A special report on race in Montana by The University of Montana School of Journalism
Northern Cheyenne
Fort Peck
Rocky Boy's
Ft. Belknap
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Photo by Kathryn Stevens

A new middle school was built in Ronan two years ago, after a fire destroyed the previous building. The halls are decorated with photos of Salish, Kootenai and Pend d'O'reille chiefs and the flag of the Flathead Nation.


Making the Grade
Do Ronan school teachers and staff understand the needs of Indian students?

Story by Kelley McLandress
Photos by Kathryn Stevens



In 1999 the U.S. Education Department's Office for Civil Rights found that the Ronan School District applied discipline unevenly for its Native Americans and white students. The district changed its procedures. In 2004 the office concluded that the changes made in the Ronan schools were satisfactory.

Ronan City Park is a regular hang out for many youths in Ronan. Shayna Parker, 18, and her friends say Indians and non-Indians don't mix socially. "Sometimes they try to hang out with us, but it just doesn't work. It's too hard for them, I guess," Parker says.

Julie Cajune, Indian education coordinator, Ronan Schools, says: "There's a fragile relationship that exists in the Ronan schools, and it needs a lot of work. But people can't talk to each other unless they feel valued."

Jesse Janssen, dropout prevention specialist for the Ronan School District, talks with Melissa Whitworth, 15, a freshman at Ronan High School in the In-School Suspension room. ISS is similar to detention, but the student's are considered to be out of school. Students are sent here for missing class or for behavioral problems. Janssen checks up on students to make sure they are doing homework and to see what other issues they might be dealing with outside the classroom.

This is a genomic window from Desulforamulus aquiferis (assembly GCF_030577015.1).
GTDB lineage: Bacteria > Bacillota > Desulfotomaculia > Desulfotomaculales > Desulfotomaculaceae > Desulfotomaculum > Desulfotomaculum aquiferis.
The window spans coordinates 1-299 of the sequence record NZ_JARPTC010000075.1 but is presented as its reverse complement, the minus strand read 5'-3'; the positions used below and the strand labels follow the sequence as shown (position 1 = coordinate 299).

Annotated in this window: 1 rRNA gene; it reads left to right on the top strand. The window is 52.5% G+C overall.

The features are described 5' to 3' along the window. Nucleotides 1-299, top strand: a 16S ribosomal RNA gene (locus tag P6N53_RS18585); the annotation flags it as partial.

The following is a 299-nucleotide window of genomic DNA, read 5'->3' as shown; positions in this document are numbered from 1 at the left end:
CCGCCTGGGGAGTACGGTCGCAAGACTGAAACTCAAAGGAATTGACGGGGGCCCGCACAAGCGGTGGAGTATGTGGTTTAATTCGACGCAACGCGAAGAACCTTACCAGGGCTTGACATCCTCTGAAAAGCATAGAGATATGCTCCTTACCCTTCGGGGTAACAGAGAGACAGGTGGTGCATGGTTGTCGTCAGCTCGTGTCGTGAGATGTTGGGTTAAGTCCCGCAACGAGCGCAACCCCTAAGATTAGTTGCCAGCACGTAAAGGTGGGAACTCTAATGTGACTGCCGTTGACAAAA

Leslie Caye, leadings a session during the "Peace Keeping Days" for Ronan Middle School's seventh graders. Caye is a dropout prevention specialist for the Tribal Education Department.

Tanya Grey, center, listens as students describe obstacles they face navigating through middle school. Seventh-grade students in Ronan Middle School spent two days this spring talking with mediators and doing community building activities as a part of "Peace Keeping Days."

Tanya Grey teaches her students a game that focuses on cooperation. The two-day mediation session was for the seventh grade class, whose members are still trying to cope with the deaths of two boys last year of alcohol poisoning and hypothermia. Both of the 11-year-old boys were in the sixth grade at the time.


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